One of the biggest challenges someone with a disability may have when it comes to social skills is that the rules often change depending on the environment. When with friends or family, it is okay to be less formal – many people hug their friends or family when leaving an event but that is not something that we would do at work. Understanding why there is a difference is at the forefront when teaching social skills to people. Additionally certain topics such as religion, politics, and sex are generally not acceptable at any workplace. Personal topics and questions related to race, ethnicity, sexual orientation, disability or other personal characteristics/topics are also not acceptable. Nevertheless, to someone with a disability, these topics may occur nightly at the dinner table and it is important to help them understand workplace expectations.
Living Unlimited’s Vocational and Community Adjustment Program, established in 1986, was developed to undertake the task of social skills development for effective workplace integration. Through a comprehensive curriculum based service, individuals are taught skills related to team work, self-advocacy, problem solving, initiation, focusing and concentration, stress management and many others. Effective and functional workplace strategies are learned and practiced as individuals recognize, accept and adapt to challenges and achieve vocational goals related to social and soft skill development. Cooperative learning, role-playing, and participation in social adjustment groups during the VCAP day will foster the acquisition of soft skills.
Another effective manner for teaching workplace social skills is related to job coaching efforts where immediate feedback is given to the person. This feedback is intended to convey what is and is not acceptable and why. The development of natural supports on a job site is a job coach’s most important task and one that should begin on day one. In addition to teaching job tasks, the job coach is tasked with teaching the individual how to act for the specific environment as well as providing support to co-workers and supervisors who will continually assist the person as the job coach decreases time on the job.
Our community is now understanding the need for effective social skills in all facets of life. Programs to teach these skills to individuals with disabilities are “popping up” everywhere and while this can be beneficial, it is important to ensure that services are focused on what employers value to fully prepare individuals for a work life. Each workplace is different as is each person – we cannot lose sight of individuality and need to ensure that this is always at the forefront of any program. Preparing for employment can be daunting to anyone, let alone someone with a disability. Nevertheless, there are many resources and programs like Living Unlimited that are trained in making sure each person has the skills needed to succeed in transitioning into a work environment and learning job tasks.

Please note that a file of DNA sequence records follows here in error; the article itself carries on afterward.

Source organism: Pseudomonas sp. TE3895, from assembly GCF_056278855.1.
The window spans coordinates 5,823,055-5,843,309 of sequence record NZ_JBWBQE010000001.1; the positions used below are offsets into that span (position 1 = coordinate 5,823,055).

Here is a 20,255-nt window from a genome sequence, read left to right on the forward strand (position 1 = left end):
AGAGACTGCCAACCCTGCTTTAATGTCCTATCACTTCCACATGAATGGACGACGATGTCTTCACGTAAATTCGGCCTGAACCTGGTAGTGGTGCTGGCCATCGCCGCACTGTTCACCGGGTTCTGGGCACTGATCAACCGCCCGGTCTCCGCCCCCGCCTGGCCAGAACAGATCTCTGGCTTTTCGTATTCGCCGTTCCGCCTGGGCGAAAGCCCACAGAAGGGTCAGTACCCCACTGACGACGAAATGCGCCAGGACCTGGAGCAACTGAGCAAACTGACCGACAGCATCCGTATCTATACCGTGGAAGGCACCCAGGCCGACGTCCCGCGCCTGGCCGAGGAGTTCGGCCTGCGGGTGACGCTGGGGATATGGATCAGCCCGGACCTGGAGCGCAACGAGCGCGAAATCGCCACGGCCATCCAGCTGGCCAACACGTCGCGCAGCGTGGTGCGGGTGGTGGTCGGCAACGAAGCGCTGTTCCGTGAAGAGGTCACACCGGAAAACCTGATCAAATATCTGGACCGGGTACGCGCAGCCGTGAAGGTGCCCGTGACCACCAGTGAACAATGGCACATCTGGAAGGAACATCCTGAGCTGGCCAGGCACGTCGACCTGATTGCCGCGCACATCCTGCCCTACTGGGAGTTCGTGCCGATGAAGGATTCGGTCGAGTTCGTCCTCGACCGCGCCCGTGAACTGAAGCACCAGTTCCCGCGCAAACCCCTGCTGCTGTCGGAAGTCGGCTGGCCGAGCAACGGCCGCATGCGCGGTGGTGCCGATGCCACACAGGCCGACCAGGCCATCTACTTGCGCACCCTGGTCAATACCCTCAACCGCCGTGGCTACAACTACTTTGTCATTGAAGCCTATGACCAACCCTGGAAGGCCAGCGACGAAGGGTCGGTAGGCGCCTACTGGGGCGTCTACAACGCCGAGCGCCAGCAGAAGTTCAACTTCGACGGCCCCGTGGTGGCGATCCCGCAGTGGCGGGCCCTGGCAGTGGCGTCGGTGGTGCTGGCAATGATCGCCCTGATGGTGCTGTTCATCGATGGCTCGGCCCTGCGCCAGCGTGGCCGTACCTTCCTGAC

THE IMPORTANCE OF TRANSITION
Simply put, “transition” is an opportunity to help students with disabilities and their families discuss life after high school. Throughout high school, transition meetings are held to help identify short and long term goals that the student wants to achieve by identifying resources, supports, and guidance needed to achieve each goal. Transition in the state of Pennsylvania starts an early at 14 years old and occasionally younger. The purpose for starting the process of transition at an early age is to start educating the student and their families of the resources available to them. An IEP (Individual Education Plan) is the guide that teachers use to help each student who needs specific support in and out of the classroom. Examples can include extra test time, a quite area to take a test, extra time with their homework, reading assistance. Supports can also include community options and one of the goals of the transition team is to assist in identifying resources in the student’s own community that are available. Resources can be available while the student remains in high school or can be available once they graduate. In all cases, the resources are beneficial in assisting the students with their identified goals based on their strengths, preferences, and interests. Transition can be thought of as a bridge between school programs and the opportunities of adult life, including employment, independent living, and community participation.